Proposal to build on substandard lots at 4702 47th Avenue NE: Liz Ogden updated the group on the Master Use Plan (MUP) application for a short subdivision on 47th Avenue. Currently, there are two houses on two lots at the site. The house on the corner would be torn down and one house would remain. Of the four parcels, three of them will be 4,000 square feet (in a single-family 5000 zone). The existing house that will remain, located at 4716 NE 47th Street, is on a lot that is 4,933.7 square feet.
On December 19, LCC wrote to the Department of Planning and Development requesting that the comment period for the project be extended. Comments were originally due on December 21. This request was granted and comments were extended to January 4.
On January 4, LCC turned in petitions with the signatures of 80 neighbors requesting a public meeting in the neighborhood on the project. Requests of this nature may be granted if 50 or more people request a meeting. A meeting may be scheduled in a month, although the DPD planner didn't seem too concerned in this case. Items raised by neighbors are safety and pedestrian traffic questions as well as parking. If the meeting is scheduled, good turnout would help make neighbors points more convincing. A review by Carol Eychaner would help prepare questions about the 75-80% rule.
Motion by Stan Sorscher, seconded by Susan Bennett to authorize up to 5 hours for Carol Eychaner to prepare for the public hearing, and comments to be submitted to DPD. Motion passed 10-0 with abstentions by Maggie Weissman and Tom Maider.
Ethics Code and Advisory Committees: Enclosed in the agenda packets is information about a recent interpretive rule adopted by the Ethics and Elections Commission and a letter written by the Seattle Community Council Federation supporting the rule. The rule, adopted on September 7, 2005, applies the city’s ethics code to board, commission and advisory committee established by ordinance, charter or other law. The Commission distinguished these kind of advisory committees from “ad hoc” advisory committees because of the manner in which they are created and because the mayor and the city council give great weight to the recommendations of advisory committees.
Application of the ethics code to advisory committees means that members:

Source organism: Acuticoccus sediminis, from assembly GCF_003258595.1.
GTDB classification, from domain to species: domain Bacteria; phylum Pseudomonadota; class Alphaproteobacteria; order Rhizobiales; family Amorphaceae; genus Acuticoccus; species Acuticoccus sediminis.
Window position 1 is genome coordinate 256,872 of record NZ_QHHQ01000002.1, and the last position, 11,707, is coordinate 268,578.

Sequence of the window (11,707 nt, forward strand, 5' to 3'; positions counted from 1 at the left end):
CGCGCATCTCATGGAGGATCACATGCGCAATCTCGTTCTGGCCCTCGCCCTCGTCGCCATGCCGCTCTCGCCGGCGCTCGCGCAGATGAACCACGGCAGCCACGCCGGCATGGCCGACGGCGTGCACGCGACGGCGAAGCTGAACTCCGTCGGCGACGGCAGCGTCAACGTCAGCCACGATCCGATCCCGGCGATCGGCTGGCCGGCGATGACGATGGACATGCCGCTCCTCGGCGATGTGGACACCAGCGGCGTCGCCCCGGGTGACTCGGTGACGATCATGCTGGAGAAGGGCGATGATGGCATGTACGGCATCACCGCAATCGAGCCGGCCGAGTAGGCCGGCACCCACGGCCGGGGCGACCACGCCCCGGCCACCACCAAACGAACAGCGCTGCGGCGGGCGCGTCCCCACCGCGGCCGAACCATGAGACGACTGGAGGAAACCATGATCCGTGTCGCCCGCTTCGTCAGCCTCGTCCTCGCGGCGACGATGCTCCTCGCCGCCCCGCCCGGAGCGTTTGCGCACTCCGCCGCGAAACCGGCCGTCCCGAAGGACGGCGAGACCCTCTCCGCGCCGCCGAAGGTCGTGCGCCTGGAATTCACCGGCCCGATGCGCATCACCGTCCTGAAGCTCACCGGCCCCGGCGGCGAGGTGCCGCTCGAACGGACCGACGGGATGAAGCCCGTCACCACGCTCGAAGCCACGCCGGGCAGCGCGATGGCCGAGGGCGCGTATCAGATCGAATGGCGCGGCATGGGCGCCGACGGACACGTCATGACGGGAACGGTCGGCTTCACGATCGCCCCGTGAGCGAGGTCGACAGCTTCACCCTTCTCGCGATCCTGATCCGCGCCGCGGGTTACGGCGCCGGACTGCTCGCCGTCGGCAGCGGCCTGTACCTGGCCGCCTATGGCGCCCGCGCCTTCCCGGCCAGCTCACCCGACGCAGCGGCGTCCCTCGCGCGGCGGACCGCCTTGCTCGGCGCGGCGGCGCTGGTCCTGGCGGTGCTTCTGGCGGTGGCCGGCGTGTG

1. Must disclose potential conflicts of interest,
2. May not participate in decision making relating to the potential conflict, and
3. May not enter into contracts with the city in the area of committee work for 12 months after leaving the committee.
The interpretive rule was prompted by a complaint that had been filed against a Pro Parks Committee member representing Friends of Athletic Fields on the committee who entered into a consulting contract with the Parks Department for adult sports fields at Magnuson Park.
The Seattle Planning Commission believes that the city’s ethics code is too strict and wrote to the mayor and the city council asking that they address the issue. The proposal that has surfaced would exempt advisory committees from the ethics code if the committee has developed its own ethics standards that have been approved by the mayor and city council.
Motion by Mark Holden, seconded by Bonnie Zinn to write a letter in support of the Seattle Community Council Federation's position applying the ethics rules to advisory committees and opposing relaxation of the rules. Motion passed 11-1 with no abstentions.
Private Security Update: Maider met with a representative from First Response Security about the possibility of hiring private security to assist with crime prevention and law enforcement efforts in the neighborhood. First Response monitors security at Sand Point Country Club. Maider estimated such a service would cost around $8000 per month for one person in car cruising from 10 PM to 6 AM seven days per week, 365 days per year plus service for a call response center.
The meeting was adjourned at 9:05 PM.
Submitted by Stan Sorscher